Terrifying and captivating, director and writer Brian Duffield delivers a unique and thrilling twist on alien invasions in No One Will Save You. With an incredible performance by Kaitlyn Dever and a soundscape straight out of nightmares, this film is bound to become another horror favorite.
No One Will Save You Movie Review
Brynn Adams (Kaitlyn Dever) lives alone on the outskirts of town where she spends her days sewing dresses for her online store, writing letters, and adding to her model of the town. Despite seeming content, there is an undercurrent of pain that she is clearly repressing. Whatever that pain may be, it is clear that in it lies the reason the townspeople have ostracized her–ignoring her friendly waves and even spitting in her face. But that mystery will have to wait as one night she awakens to find her home has been invaded by extraterrestrials. These aliens are intelligent and determined, forcing Brynn to confront them and her own demons in order to survive.
No One Will Save You is a thrilling, nerve-shattering twist on alien home invasion horrors that will keep you on the edge of your seat. Duffield wastes zero time getting into the thrills. After several minutes spent establishing Brynn and her isolation, he gets right to the meat of the story. What follows is a nonstop series of exhilarating chases and horrifying encounters as Brynn attempts to evade her attackers. With little dialogue, the film rests on Dever's capable shoulders as well as Joe Trapanese's score and Will Files and Chris Terhune's (Prey) sound design. Combined, this dials the intensity up to 12, leaving the audience with plenty of nightmare fuel.
Instead of having Brynn talk to herself, or have her act as a narrator, Duffield opts for her to stay silent. Sure she can speak, but why would she? She has no friends and she lives alone. In fact she seems to prefer the silence as she lives, works, and dances alone in her home. When she does step into town for necessities she is met with avoidance and in one case, outright hostility. Duffield is smart for keeping this mystery well out of reach until the last possible second. When that crushing sadness Brynn has been holding back breaks through to the surface the result is heartrending.
Of course the connection to Brynn would fall apart if not for the brilliant, powerhouse performance of Dever. She is firing on all cylinders deftly handling the physicality of running from aliens while also allowing Brynn's internal pain to show through. Starting as small cracks, they evolve to large, gaping holes and Dever pours her all into letting the audience in one movement, one look into her eyes at a time. A lesser actress would not have been able to pull off this demanding role but Dever does it, reaffirming why she is a favorite and needs more starring roles.
While Will Files and Chris Terhune's sound design for the aliens will give you the creeps, their overall design is pretty retro, in a good way. Duffield has gone back to the basics with their grey skin, abnormally shaped heads, and spindly bodies. It evokes classic alien imagery, quickly establishing these are the bad guys. The effects team has them moving in various ways, the most chilling being an effect similar to stop motion. Those clicks, gurgles, and bellows coming from twitching heads are utterly unnerving. That dread and horror is expertly captured by cinematographer Aaron Morton. Using sweeping shots, extreme closeups, and other genre favorite angles, Morton solidifies the unrelenting pace and intensity of the story. As he has done before in films like Love and Monsters, Duffield has some fun with old sci-fi tropes. There are crop circles, levitating objects, and some tractor beam shenanigans that would have been funnier if something terrifying didn't follow their appearances.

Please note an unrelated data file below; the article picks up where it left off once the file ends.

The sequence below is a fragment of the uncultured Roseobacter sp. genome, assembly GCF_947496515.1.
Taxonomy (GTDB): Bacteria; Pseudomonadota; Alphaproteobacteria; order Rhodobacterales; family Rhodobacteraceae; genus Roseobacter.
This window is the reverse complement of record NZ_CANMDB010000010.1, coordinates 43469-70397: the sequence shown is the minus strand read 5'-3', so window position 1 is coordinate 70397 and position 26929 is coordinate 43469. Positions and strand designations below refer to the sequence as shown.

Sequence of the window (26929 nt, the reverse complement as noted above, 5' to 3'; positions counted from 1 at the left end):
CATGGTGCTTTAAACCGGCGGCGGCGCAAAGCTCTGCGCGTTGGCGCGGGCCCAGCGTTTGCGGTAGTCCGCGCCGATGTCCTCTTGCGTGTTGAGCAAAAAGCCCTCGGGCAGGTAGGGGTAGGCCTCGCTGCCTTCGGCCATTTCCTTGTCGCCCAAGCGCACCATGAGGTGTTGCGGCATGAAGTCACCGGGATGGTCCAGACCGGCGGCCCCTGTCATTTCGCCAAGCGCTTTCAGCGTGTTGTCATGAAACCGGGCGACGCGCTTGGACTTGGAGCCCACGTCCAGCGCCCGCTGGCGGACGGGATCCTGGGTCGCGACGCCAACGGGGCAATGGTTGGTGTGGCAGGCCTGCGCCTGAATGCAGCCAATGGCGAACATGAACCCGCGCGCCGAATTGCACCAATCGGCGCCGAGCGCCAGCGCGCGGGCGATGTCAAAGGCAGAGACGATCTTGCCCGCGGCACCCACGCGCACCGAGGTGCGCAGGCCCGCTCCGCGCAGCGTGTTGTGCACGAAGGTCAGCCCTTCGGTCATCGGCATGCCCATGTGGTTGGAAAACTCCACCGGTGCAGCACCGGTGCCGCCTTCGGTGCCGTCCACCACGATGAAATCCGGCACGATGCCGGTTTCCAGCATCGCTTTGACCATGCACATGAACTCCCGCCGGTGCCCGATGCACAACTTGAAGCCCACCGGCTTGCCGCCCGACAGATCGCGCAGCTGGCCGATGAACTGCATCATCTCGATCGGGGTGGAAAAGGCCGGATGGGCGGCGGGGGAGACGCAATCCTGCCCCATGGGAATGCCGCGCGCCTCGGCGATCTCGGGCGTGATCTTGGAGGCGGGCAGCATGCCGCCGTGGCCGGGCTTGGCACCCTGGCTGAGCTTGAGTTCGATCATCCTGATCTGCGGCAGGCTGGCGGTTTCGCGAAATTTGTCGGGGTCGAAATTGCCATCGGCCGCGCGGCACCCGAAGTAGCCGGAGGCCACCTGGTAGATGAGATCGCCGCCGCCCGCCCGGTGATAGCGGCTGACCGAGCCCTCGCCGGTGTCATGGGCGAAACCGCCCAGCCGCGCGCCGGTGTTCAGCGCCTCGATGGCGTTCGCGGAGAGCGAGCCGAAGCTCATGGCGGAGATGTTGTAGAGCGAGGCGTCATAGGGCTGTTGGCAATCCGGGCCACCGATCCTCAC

There is also a metaphor at work here, one that deals with finding the strength to fight our own demons. It is not guaranteed someone will come along to save you. Waiting for a rescuer delays the healing process. Sometimes you have to throw yourself the rope and climb out of your own mind without a boost from someone else. The way Brynn's story works in tandem with an alien invasion shows Duffield's innovation at not only working in emotional character arcs but also social commentary into unexpected places.
No One Will Save You is ninety minutes of pure creative, suspenseful, and creepy fun. Duffield keeps audiences on their toes and at the edge of their seats as he pivots around expectations and delivers something terrifyingly original. The visuals, score, and sound design work together in a masterful way to keep the momentum and the intensity high. Dever's performance outshines everything and deserves to be rewarded in every way possible. In a world of films with bloated runtimes and dialogue to match, Duffield does the exact opposite and it has paid off. I only wish I could have seen this one in theaters.
No One Will Save You is now streaming on Hulu. It is rated PG-13 for for violent content and terror with a runtime of 93 minutes.